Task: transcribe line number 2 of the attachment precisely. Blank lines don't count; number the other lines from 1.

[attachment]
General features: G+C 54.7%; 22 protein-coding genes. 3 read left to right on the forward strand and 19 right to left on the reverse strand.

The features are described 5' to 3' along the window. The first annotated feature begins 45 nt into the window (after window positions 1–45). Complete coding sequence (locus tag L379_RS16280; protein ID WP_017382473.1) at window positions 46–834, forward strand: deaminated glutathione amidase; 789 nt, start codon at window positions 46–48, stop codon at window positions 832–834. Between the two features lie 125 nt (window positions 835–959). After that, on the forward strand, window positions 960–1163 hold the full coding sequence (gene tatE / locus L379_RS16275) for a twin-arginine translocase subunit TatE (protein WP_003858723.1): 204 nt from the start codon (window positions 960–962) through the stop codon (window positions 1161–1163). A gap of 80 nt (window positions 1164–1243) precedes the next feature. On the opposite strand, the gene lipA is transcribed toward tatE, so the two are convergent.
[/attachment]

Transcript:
The features are described 5' to 3' along the window. The first annotated feature begins 45 nt into the window (after window positions 1–45). Complete coding sequence (locus tag L379_RS16280; protein ID WP_017382473.1) at window positions 46–834, forward strand: deaminated glutathione amidase; 789 nt, start codon at window positions 46–48, stop codon at window positions 832–834. Between the two features lie 125 nt (window positions 835–959). After that, on the forward strand, window positions 960–1163 hold the full coding sequence (gene tatE / locus L379_RS16275) for a twin-arginine translocase subunit TatE (protein WP_003858723.1): 204 nt from the start codon (window positions 960–962) through the stop codon (window positions 1161–1163). A gap of 80 nt (window positions 1164–1243) precedes the next feature. On the opposite strand, the gene lipA is transcribed toward tatE, so the two are convergent.